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Safety and Immunogenicity of Recombinant Bacille Calmette-Guérin Strain VPM1002 and Its Derivatives in a Goat Model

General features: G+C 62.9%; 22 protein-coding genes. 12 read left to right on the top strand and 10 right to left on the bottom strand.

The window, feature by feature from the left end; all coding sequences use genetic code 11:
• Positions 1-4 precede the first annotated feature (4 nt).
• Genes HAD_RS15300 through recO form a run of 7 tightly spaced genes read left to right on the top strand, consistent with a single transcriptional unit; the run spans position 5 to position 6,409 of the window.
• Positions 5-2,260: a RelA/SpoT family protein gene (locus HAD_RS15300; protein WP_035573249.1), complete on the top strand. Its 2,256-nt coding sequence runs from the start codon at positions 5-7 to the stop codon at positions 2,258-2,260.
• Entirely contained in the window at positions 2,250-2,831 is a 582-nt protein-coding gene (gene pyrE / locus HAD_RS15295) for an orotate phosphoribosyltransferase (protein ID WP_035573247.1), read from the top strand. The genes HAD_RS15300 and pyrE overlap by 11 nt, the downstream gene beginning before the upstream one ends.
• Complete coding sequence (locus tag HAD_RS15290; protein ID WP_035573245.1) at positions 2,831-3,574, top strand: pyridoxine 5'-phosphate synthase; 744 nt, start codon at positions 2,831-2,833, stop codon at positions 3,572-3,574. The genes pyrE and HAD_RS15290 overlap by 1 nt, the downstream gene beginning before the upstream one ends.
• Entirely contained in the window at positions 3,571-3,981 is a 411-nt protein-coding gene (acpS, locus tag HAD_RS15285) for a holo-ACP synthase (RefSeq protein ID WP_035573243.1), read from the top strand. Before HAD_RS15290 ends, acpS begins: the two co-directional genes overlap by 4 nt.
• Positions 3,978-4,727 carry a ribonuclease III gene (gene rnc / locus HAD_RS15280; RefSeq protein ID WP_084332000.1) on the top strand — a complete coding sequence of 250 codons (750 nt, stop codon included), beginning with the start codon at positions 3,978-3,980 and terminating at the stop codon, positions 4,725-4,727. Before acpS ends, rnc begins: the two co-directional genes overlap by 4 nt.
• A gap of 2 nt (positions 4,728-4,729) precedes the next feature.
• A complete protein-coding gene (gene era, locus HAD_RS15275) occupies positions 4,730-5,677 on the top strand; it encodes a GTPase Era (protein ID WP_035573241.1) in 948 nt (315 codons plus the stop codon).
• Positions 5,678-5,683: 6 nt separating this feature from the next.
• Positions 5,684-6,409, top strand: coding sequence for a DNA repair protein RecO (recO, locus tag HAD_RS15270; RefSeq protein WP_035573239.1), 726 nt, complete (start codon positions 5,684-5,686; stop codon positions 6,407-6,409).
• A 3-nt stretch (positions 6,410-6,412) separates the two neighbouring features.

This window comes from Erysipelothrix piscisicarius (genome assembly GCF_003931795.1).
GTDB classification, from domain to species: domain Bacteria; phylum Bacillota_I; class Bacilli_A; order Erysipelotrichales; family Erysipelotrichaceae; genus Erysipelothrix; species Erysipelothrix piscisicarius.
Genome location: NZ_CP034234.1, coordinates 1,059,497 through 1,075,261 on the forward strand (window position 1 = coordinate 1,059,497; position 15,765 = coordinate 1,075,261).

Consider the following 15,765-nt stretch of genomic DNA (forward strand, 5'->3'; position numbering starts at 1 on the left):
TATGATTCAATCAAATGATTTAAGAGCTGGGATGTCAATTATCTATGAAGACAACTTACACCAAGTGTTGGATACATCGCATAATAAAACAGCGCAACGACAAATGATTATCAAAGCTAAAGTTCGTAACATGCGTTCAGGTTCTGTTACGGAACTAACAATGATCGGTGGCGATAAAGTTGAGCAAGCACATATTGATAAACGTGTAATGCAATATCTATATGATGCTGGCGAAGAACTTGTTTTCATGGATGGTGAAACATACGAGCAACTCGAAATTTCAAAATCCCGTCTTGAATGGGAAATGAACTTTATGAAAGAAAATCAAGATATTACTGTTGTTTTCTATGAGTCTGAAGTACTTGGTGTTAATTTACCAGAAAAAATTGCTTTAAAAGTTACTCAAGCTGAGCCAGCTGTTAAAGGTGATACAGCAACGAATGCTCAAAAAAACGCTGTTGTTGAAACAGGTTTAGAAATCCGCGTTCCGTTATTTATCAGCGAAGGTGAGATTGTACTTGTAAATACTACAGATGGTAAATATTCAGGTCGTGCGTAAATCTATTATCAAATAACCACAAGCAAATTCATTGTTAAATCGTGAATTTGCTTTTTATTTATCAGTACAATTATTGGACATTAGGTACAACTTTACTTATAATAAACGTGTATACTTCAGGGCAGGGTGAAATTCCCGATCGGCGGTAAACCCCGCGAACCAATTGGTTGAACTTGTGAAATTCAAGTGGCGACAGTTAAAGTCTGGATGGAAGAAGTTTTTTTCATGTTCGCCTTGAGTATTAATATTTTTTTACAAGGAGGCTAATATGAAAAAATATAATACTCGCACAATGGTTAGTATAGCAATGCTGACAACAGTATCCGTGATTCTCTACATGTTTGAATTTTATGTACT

A more effective vaccine against tuberculosis than Bacille Calmette-Guérin (BCG) is urgently needed. BCG derived recombinant VPM1002 has been found to be more efficacious and safer than the parental strain in mice models. Newer candidates, such as VPM1002 Δpdx1 (PDX) and VPM1002 ΔnuoG (NUOG), were generated to further improve the safety profile or efficacy of the vaccine. Herein, we assessed the safety and immunogenicity of VPM1002 and its derivatives, PDX and NUOG, in juvenile goats. Vaccination did not affect the goats’ health in regards to clinical/hematological features. However, all three tested vaccine candidates and BCG induced granulomas at the site of injection, with some of the nodules developing ulcerations approximately one month post-vaccination. Viable vaccine strains were cultured from the injection site wounds in a few NUOG- and PDX- vaccinated animals. At necropsy (127 days post-vaccination), BCG, VPM1002, and NUOG, but not PDX, still persisted at the injection granulomas. All strains, apart from NUOG, induced granuloma formation only in the lymph nodes draining the injection site. In one animal, the administered BCG strain was recovered from the mediastinal lymph nodes. Interferon gamma (IFN-γ) release assay showed that VPM1002 and NUOG induced a strong antigen-specific response comparable to that elicited by BCG, while the response to PDX was delayed. Flow cytometry analysis of IFN-γ production by CD4+, CD8+, and γδ T cells showed that CD4+ T cells of VPM1002- and NUOG-vaccinated goats produced more IFN-γ compared to BCG-vaccinated and mock-treated animals. In summary, the subcutaneous application of VPM1002 and NUOG induced anti-tuberculous immunity, while exhibiting a comparable safety profile to BCG in goats.



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